I CrossFit, Therefore I Tear My Hands

When I was a young girl full of dreams delusions, I never thought I’d grow up to be a woman who shaved her palms or went up in t-shirt size to accommodate her expanding arms. I didn’t foresee swinging 35 pounds and following up the fun by throwing myself on the ground for a sort of belly flop, pushing myself up and jumping for a clap. There’s a name for that movement: burpee. And wouldn’t you know it, the burpee can be accessorized with pull ups and jumping over boxes. The things you learn.

In the nine-ish months I’ve been CrossFitting, I’ve birthed a new me. New, not necessarily better. For example, CrossFit Courtney is strangely proud of lifting massive weight, but I can only boast of such feats in a CrossFit setting. Proclamations like “I can deadlift that” while pointing at a railroad tie isn’t perceived as feminine. Maybe if the finger I pointed was painted with glitter it would be different. Noted.

snatchesscaremeI complain. About assault bikes. About toes-to-bar. About running laps. About how I can’t drop under a snatch without hurting my left shoulder (an old horse injury). Sometimes I imagine wearing a wide-sleeved t-shirt reading: “Snatches Scare Me.” Regardless of how often I bitch and moan about snatches, thrusters or burpees, I keep going back. Maybe it’s some form of Stockholm Syndrome, CrossFit. If a WOD requires wall balls, I find myself ready to accept the torture.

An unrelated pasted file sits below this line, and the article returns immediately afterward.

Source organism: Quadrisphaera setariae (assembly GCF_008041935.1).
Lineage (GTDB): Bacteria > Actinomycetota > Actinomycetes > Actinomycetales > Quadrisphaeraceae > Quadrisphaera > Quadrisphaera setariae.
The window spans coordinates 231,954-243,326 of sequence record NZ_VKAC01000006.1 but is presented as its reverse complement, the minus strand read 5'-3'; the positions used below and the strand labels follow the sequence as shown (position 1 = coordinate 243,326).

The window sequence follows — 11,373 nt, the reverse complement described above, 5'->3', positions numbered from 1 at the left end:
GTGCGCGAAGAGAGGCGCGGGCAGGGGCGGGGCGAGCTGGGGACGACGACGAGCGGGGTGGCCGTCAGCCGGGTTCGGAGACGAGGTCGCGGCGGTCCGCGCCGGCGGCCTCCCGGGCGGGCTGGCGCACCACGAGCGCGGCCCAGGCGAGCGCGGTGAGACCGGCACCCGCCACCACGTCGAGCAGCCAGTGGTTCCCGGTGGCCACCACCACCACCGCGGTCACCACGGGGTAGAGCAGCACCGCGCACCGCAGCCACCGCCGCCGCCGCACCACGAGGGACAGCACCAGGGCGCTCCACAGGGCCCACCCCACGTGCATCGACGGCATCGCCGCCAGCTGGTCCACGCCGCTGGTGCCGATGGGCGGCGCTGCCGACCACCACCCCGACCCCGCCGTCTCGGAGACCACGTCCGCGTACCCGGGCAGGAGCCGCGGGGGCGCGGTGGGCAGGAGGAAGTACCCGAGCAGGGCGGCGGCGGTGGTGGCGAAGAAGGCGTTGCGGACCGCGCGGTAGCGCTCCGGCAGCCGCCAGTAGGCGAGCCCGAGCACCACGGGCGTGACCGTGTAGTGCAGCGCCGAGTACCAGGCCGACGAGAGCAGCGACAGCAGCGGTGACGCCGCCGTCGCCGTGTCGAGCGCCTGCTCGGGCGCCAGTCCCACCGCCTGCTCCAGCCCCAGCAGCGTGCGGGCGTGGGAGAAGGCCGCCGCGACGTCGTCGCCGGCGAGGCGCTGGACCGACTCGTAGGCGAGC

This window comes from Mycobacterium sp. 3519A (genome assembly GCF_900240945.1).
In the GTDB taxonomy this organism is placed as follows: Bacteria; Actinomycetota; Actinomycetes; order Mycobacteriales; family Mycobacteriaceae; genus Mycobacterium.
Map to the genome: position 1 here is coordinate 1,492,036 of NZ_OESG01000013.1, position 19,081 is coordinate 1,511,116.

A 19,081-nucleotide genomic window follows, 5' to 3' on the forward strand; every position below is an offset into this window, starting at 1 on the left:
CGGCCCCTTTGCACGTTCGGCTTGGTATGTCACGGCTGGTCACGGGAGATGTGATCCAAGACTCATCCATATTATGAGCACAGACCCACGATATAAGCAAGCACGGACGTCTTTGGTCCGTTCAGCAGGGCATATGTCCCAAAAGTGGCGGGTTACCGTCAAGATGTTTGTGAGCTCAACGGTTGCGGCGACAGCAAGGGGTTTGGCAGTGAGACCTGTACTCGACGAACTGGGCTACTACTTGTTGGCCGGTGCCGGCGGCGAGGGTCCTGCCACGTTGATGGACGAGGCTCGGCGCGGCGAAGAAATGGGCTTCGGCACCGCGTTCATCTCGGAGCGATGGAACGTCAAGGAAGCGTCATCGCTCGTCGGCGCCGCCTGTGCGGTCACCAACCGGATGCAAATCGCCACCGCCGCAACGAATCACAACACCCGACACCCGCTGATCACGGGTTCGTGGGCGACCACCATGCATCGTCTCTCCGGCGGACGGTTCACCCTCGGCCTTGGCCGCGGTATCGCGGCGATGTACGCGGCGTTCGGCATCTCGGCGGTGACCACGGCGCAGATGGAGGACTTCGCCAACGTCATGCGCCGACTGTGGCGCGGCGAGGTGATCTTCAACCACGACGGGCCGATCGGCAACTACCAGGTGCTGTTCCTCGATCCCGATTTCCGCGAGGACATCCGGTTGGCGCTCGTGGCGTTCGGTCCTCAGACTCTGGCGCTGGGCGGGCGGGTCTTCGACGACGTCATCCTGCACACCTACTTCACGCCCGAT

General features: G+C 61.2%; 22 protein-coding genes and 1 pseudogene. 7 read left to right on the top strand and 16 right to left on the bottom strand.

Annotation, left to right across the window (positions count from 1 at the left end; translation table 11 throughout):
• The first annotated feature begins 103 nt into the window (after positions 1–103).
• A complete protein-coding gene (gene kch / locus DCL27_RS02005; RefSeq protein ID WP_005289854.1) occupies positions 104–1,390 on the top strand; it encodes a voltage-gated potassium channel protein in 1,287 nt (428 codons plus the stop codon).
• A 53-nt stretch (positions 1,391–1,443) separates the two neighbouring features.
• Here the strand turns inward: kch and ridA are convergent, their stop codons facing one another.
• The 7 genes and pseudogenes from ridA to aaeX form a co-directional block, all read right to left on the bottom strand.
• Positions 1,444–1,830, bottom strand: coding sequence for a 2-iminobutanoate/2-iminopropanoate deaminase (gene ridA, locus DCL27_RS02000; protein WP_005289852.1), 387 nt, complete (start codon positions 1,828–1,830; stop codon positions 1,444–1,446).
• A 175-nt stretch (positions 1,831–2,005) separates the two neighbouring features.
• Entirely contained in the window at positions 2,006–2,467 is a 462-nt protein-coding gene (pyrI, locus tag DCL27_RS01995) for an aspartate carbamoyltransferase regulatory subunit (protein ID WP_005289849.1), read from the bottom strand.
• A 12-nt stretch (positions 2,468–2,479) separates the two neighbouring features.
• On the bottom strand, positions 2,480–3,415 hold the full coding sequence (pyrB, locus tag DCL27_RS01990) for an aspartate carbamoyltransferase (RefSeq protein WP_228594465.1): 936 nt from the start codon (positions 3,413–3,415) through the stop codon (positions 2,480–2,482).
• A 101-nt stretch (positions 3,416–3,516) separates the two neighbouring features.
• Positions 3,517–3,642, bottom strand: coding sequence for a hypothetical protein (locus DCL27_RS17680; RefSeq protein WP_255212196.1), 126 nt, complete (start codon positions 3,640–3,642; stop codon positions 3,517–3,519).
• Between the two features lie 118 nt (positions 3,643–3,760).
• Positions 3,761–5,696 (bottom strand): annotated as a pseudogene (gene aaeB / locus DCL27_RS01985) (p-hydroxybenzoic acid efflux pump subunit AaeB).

And yet in the midst of my complaints, CrossFit is the highlight of my day. I enter the box with the dregs of life weighing me down and leave with a sweaty smile. Despite my protestations about double-unders and the red whip marks all over my legs and arms, I love it. Not the whip marks, the whole experience of working so hard I collapse on the floor, only to inhale chalk and cough for an hour after class. It’s a form of therapy: Chalk Inhalation Detoxification.

My goals for the coming year are modest ones: perform a muscle-up without dislocating a shoulder and falling spectacularly to the floor; ten consecutive double-unders without flaying my body; dropping deeper for my split jerk, because muscling up 133 pounds is just silly; and of course, writing about the inherit comedy of CrossFit suffering.

By Courtney

Courtney Kirchoff is a published novelist, graphic designer, dog and horse lover, and lots of other (hopefully good) things. She lives in the greater Puget Sound area in Washington State with her lovable shelties, Riley and Margo.

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